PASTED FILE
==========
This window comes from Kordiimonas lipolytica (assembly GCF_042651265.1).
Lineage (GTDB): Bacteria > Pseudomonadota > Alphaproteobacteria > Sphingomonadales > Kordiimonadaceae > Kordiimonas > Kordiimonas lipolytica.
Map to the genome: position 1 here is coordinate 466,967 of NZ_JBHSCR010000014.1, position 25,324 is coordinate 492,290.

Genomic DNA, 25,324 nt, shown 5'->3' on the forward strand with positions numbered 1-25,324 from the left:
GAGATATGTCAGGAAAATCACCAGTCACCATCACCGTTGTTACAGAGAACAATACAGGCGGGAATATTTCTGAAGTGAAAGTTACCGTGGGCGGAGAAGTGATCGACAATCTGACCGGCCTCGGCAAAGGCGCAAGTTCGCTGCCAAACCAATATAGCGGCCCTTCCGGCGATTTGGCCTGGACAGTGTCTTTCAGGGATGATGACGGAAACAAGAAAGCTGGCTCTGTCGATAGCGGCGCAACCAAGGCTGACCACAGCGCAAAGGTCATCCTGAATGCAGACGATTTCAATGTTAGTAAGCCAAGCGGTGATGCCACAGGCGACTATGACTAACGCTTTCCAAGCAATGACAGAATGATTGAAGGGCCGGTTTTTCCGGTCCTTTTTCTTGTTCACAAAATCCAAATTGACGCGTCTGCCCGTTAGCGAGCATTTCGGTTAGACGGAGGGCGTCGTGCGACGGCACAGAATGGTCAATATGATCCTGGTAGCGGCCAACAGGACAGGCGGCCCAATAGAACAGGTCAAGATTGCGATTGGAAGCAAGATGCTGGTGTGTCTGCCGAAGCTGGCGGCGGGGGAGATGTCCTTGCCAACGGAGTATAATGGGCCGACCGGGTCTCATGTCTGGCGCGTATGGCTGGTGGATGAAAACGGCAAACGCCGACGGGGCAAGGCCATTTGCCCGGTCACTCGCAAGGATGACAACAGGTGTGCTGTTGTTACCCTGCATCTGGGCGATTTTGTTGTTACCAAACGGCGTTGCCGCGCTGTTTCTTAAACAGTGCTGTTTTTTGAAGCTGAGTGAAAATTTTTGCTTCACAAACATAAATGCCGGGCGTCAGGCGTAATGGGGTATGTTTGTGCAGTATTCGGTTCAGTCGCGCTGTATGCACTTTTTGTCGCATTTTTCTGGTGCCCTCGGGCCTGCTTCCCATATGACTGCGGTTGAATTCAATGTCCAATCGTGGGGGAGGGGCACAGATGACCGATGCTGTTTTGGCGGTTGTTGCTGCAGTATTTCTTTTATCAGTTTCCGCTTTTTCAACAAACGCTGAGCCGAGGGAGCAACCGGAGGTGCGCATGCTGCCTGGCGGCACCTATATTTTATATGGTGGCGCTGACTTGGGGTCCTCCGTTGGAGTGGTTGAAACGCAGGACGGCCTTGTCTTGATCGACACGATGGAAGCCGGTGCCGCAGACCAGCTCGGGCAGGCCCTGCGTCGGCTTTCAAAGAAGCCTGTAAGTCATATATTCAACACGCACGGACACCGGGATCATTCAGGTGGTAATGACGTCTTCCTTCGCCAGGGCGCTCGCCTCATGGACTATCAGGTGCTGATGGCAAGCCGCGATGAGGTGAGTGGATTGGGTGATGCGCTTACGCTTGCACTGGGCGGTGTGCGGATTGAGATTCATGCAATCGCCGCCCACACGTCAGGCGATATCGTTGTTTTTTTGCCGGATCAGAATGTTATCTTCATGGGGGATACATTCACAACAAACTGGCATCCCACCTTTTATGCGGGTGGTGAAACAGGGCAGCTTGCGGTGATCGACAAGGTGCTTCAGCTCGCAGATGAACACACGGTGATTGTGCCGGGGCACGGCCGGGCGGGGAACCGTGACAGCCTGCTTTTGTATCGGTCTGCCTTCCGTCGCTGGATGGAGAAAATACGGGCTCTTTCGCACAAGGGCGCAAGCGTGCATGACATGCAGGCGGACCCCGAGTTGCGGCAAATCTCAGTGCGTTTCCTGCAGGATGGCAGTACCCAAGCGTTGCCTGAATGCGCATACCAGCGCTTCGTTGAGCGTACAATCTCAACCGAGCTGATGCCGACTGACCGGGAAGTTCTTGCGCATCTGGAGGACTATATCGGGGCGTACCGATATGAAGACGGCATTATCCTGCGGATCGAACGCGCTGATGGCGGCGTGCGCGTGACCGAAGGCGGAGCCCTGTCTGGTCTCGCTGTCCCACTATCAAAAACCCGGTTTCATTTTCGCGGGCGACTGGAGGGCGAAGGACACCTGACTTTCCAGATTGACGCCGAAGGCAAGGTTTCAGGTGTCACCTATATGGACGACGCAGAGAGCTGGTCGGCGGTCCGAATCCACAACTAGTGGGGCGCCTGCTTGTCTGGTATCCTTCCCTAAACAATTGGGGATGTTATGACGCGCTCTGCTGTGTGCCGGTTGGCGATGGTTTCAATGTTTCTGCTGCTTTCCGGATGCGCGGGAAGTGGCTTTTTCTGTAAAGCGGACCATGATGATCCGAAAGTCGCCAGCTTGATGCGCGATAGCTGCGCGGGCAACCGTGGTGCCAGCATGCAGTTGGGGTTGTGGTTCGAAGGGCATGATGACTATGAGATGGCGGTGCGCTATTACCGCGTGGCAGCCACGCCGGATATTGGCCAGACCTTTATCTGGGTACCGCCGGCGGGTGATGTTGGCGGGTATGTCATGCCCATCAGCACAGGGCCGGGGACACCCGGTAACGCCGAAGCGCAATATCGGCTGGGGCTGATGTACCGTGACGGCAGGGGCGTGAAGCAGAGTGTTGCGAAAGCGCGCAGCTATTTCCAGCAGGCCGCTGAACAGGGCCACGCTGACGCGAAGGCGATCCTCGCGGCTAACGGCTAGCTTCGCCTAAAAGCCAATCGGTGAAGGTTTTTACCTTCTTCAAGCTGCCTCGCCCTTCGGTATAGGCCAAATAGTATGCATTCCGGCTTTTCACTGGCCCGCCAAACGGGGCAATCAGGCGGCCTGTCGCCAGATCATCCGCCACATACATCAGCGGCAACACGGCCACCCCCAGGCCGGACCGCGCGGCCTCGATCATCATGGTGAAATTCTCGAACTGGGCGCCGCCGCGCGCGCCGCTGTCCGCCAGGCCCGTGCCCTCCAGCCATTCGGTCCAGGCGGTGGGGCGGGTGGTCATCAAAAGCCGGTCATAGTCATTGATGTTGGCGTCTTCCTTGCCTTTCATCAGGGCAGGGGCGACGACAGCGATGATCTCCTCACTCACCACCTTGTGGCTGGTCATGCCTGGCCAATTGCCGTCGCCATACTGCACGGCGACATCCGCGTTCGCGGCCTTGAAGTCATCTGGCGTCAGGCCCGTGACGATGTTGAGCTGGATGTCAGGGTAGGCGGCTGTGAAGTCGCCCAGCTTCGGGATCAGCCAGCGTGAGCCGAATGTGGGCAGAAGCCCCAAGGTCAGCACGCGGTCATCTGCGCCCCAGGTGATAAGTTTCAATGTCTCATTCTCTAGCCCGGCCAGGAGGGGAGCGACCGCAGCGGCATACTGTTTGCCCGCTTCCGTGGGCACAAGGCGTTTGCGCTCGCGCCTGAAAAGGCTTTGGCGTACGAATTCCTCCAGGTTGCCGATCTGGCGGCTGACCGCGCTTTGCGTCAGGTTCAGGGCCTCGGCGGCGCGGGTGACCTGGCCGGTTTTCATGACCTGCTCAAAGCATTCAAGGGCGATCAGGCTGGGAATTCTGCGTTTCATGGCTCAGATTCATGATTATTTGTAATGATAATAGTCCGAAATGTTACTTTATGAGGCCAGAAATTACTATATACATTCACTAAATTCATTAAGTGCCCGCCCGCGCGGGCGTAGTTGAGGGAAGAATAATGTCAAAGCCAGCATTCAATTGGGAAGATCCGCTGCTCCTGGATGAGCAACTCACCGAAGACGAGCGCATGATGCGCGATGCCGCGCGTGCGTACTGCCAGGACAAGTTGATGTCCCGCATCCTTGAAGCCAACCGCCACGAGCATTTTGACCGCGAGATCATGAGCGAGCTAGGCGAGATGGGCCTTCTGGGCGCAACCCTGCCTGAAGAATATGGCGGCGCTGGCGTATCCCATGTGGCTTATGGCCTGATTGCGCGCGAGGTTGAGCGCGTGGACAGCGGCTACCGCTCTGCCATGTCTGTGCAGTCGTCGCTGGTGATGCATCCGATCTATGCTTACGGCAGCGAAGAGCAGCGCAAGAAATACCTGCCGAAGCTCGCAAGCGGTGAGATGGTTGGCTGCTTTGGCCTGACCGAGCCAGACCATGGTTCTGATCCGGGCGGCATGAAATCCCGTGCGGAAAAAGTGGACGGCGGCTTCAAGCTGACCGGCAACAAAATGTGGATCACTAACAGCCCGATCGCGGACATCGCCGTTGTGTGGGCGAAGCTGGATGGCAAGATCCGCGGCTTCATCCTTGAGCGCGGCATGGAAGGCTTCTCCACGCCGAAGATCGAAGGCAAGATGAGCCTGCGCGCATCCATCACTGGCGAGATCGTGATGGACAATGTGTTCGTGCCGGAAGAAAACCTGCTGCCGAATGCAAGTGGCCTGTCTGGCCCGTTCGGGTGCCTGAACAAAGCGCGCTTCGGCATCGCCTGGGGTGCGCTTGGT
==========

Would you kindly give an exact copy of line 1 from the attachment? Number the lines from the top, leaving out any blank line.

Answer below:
This window comes from Kordiimonas lipolytica (assembly GCF_042651265.1).